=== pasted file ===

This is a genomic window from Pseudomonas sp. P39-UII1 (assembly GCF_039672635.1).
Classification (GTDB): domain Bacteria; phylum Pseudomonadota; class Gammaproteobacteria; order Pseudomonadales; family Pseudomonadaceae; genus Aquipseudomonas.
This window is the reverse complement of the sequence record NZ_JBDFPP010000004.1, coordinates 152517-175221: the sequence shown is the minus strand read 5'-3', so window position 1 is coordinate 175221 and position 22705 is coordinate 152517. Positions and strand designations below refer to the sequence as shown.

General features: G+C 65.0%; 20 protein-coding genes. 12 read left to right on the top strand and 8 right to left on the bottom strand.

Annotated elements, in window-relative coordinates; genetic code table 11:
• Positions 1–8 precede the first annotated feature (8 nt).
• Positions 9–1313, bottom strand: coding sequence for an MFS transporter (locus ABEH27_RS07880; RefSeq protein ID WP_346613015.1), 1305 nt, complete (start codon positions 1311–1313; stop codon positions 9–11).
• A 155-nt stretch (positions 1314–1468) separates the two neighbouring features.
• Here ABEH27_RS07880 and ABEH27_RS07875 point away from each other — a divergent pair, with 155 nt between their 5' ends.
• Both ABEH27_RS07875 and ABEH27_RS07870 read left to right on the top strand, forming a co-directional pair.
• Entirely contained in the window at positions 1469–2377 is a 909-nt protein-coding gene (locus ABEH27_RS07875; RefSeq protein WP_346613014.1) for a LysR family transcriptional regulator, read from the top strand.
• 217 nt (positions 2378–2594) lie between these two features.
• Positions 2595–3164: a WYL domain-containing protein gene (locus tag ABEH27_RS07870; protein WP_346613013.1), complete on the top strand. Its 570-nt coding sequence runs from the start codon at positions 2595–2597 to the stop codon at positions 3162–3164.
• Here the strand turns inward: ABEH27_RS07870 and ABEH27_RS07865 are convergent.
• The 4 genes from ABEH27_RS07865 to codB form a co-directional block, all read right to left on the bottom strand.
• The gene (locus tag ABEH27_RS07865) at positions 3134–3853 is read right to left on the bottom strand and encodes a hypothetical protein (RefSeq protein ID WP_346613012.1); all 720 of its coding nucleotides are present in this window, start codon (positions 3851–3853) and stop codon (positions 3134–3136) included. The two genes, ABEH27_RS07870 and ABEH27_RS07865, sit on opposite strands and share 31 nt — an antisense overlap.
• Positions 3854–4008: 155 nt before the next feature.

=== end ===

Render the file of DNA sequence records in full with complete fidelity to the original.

This is a genomic window from Pseudomonas sp. P39-UII1 (assembly GCF_039672635.1).
Classification (GTDB): domain Bacteria; phylum Pseudomonadota; class Gammaproteobacteria; order Pseudomonadales; family Pseudomonadaceae; genus Aquipseudomonas.
This window is the reverse complement of the sequence record NZ_JBDFPP010000004.1, coordinates 152517-175221: the sequence shown is the minus strand read 5'-3', so window position 1 is coordinate 175221 and position 22705 is coordinate 152517. Positions and strand designations below refer to the sequence as shown.

General features: G+C 65.0%; 20 protein-coding genes. 12 read left to right on the top strand and 8 right to left on the bottom strand.

Annotated elements, in window-relative coordinates; genetic code table 11:
• Positions 1–8 precede the first annotated feature (8 nt).
• Positions 9–1313, bottom strand: coding sequence for an MFS transporter (locus ABEH27_RS07880; RefSeq protein ID WP_346613015.1), 1305 nt, complete (start codon positions 1311–1313; stop codon positions 9–11).
• A 155-nt stretch (positions 1314–1468) separates the two neighbouring features.
• Here ABEH27_RS07880 and ABEH27_RS07875 point away from each other — a divergent pair, with 155 nt between their 5' ends.
• Both ABEH27_RS07875 and ABEH27_RS07870 read left to right on the top strand, forming a co-directional pair.
• Entirely contained in the window at positions 1469–2377 is a 909-nt protein-coding gene (locus ABEH27_RS07875; RefSeq protein WP_346613014.1) for a LysR family transcriptional regulator, read from the top strand.
• 217 nt (positions 2378–2594) lie between these two features.
• Positions 2595–3164: a WYL domain-containing protein gene (locus tag ABEH27_RS07870; protein WP_346613013.1), complete on the top strand. Its 570-nt coding sequence runs from the start codon at positions 2595–2597 to the stop codon at positions 3162–3164.
• Here the strand turns inward: ABEH27_RS07870 and ABEH27_RS07865 are convergent.
• The 4 genes from ABEH27_RS07865 to codB form a co-directional block, all read right to left on the bottom strand.
• The gene (locus tag ABEH27_RS07865) at positions 3134–3853 is read right to left on the bottom strand and encodes a hypothetical protein (RefSeq protein ID WP_346613012.1); all 720 of its coding nucleotides are present in this window, start codon (positions 3851–3853) and stop codon (positions 3134–3136) included. The two genes, ABEH27_RS07870 and ABEH27_RS07865, sit on opposite strands and share 31 nt — an antisense overlap.
• Positions 3854–4008: 155 nt before the next feature.